The much-hyped highway project 'National Highway 444', a 73-km four-lane road supposed to start from central Kashmir’s Budgam district and culminate with the ‘National Highway 44’ near Qazigund has been shelved by the government for the want of funds.
Soon after the devastating 2014 floods, the Government of India (GoI) had announced a Rs 80,000 crore package for the rehabilitation process of which Rs 42,611 crore were meant for roads and highway projects.
The GoI had approved eight ‘National Highways’, with a vast network of roads and improving road connectivity in Jammu Kashmir.
Among the eight highways was NH-444, a 73-km four-lane road supposed to start from central Kashmir’s Budgam district and culminate with the ‘National Highway 44’ near Qazigund.
GoI had earmarked Rs 1800 crore for this ambitious project.
Five years down the line, the project has been shrunk from the building of a four-lane road to a one-lane road and that one-lane road already exists.
Furthermore, the amount of Rs 1800 crore sanctioned for the project has been reduced to Rs 100 crore and the 73-km road stretch from Budgam to Qazigund has now been changed to 83-km stretch from Nowgam to Qazigund.
As the original Detailed Project Report (DPR) has been shelved, the administration has now decided to only strengthen the existing road.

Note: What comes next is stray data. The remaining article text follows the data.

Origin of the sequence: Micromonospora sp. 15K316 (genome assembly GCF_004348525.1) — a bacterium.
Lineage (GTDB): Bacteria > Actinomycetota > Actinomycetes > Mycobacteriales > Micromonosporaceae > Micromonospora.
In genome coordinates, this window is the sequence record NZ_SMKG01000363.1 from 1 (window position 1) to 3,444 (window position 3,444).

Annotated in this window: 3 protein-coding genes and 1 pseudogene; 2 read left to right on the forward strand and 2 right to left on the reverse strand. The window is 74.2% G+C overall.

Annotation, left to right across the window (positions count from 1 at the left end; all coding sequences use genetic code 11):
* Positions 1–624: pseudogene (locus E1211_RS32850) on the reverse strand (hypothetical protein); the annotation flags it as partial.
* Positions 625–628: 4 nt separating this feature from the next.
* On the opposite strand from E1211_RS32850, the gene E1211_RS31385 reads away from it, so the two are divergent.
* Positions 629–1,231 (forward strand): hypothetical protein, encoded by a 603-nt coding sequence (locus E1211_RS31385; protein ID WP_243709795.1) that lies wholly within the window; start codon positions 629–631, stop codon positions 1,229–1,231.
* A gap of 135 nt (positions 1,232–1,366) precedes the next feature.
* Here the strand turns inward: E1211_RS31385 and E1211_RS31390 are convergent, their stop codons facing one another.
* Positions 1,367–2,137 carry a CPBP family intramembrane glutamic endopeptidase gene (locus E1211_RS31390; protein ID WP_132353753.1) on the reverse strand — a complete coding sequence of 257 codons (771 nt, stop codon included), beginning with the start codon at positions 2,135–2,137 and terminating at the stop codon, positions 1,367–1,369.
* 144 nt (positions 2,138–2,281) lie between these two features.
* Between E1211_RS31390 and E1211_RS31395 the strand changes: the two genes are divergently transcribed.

Chief Engineer PWD (R&B) Kashmir, Showkat Jeelani said that even though the original four-lane road project had not been started yet, the strengthening of the existing one-lane road was going on in full swing.
"There is no word from the higher authorities on the four-lane project but we have received the money for strengthening the existing road," he said.
Jeelani said GoI had sanctioned the money initially for the project, but the administration had not received the money till date.
Apart from want of funds, the land acquisition at various places along the highway had been a major bottleneck in completing the project.
Last year, the government had given a go ahead to the construction of the Gadura bridge in Pulwama although the farmland on either side of the bridge was yet to be bought from the farmers, leading the under-construction bridge to nowhere.
"The issue has now been solved, and the bridge will be completed soon," Jeelani said.
The government had hired a private company, Casta at the cost of Rs 2.45 crore to prepare a survey report of the project, but that report has also now become "irrelevant" causing huge losses to the treasury.